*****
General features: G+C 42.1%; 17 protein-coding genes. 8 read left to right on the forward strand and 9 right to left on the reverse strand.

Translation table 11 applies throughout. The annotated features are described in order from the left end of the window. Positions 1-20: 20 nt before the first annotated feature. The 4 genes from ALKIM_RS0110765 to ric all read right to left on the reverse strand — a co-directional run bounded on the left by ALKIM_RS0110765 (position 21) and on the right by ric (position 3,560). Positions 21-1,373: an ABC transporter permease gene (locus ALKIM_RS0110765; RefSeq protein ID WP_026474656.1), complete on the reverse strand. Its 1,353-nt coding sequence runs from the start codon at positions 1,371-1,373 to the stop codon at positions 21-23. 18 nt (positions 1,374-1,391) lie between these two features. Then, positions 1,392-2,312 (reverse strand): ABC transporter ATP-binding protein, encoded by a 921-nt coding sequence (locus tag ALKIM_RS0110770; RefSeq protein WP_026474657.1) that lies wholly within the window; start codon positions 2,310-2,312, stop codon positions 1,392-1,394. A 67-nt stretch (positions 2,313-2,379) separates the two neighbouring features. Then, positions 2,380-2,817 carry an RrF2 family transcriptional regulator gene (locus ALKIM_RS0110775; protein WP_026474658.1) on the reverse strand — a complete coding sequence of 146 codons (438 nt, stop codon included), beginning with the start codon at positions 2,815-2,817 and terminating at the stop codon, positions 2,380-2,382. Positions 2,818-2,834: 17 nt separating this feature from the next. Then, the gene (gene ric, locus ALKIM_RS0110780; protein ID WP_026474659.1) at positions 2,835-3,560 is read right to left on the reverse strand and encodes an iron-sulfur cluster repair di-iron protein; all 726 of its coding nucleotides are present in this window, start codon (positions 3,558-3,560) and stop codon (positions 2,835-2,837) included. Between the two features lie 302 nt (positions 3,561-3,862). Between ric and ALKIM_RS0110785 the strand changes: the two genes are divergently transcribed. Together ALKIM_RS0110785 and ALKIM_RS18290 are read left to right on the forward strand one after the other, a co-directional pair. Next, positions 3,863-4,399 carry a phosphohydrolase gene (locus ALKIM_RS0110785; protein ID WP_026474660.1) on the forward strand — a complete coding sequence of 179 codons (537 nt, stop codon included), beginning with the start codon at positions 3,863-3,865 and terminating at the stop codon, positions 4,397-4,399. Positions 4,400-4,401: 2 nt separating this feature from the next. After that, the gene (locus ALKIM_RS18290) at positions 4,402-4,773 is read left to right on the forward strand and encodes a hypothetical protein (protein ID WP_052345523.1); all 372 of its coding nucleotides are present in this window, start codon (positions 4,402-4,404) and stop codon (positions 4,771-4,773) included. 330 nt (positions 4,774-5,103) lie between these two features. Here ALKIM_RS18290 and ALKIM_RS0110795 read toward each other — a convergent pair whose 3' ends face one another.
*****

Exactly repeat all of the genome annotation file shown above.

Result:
General features: G+C 42.1%; 17 protein-coding genes. 8 read left to right on the forward strand and 9 right to left on the reverse strand.

Translation table 11 applies throughout. The annotated features are described in order from the left end of the window. Positions 1-20: 20 nt before the first annotated feature. The 4 genes from ALKIM_RS0110765 to ric all read right to left on the reverse strand — a co-directional run bounded on the left by ALKIM_RS0110765 (position 21) and on the right by ric (position 3,560). Positions 21-1,373: an ABC transporter permease gene (locus ALKIM_RS0110765; RefSeq protein ID WP_026474656.1), complete on the reverse strand. Its 1,353-nt coding sequence runs from the start codon at positions 1,371-1,373 to the stop codon at positions 21-23. 18 nt (positions 1,374-1,391) lie between these two features. Then, positions 1,392-2,312 (reverse strand): ABC transporter ATP-binding protein, encoded by a 921-nt coding sequence (locus tag ALKIM_RS0110770; RefSeq protein WP_026474657.1) that lies wholly within the window; start codon positions 2,310-2,312, stop codon positions 1,392-1,394. A 67-nt stretch (positions 2,313-2,379) separates the two neighbouring features. Then, positions 2,380-2,817 carry an RrF2 family transcriptional regulator gene (locus ALKIM_RS0110775; protein WP_026474658.1) on the reverse strand — a complete coding sequence of 146 codons (438 nt, stop codon included), beginning with the start codon at positions 2,815-2,817 and terminating at the stop codon, positions 2,380-2,382. Positions 2,818-2,834: 17 nt separating this feature from the next. Then, the gene (gene ric, locus ALKIM_RS0110780; protein ID WP_026474659.1) at positions 2,835-3,560 is read right to left on the reverse strand and encodes an iron-sulfur cluster repair di-iron protein; all 726 of its coding nucleotides are present in this window, start codon (positions 3,558-3,560) and stop codon (positions 2,835-2,837) included. Between the two features lie 302 nt (positions 3,561-3,862). Between ric and ALKIM_RS0110785 the strand changes: the two genes are divergently transcribed. Together ALKIM_RS0110785 and ALKIM_RS18290 are read left to right on the forward strand one after the other, a co-directional pair. Next, positions 3,863-4,399 carry a phosphohydrolase gene (locus ALKIM_RS0110785; protein ID WP_026474660.1) on the forward strand — a complete coding sequence of 179 codons (537 nt, stop codon included), beginning with the start codon at positions 3,863-3,865 and terminating at the stop codon, positions 4,397-4,399. Positions 4,400-4,401: 2 nt separating this feature from the next. After that, the gene (locus ALKIM_RS18290) at positions 4,402-4,773 is read left to right on the forward strand and encodes a hypothetical protein (protein ID WP_052345523.1); all 372 of its coding nucleotides are present in this window, start codon (positions 4,402-4,404) and stop codon (positions 4,771-4,773) included. 330 nt (positions 4,774-5,103) lie between these two features. Here ALKIM_RS18290 and ALKIM_RS0110795 read toward each other — a convergent pair whose 3' ends face one another.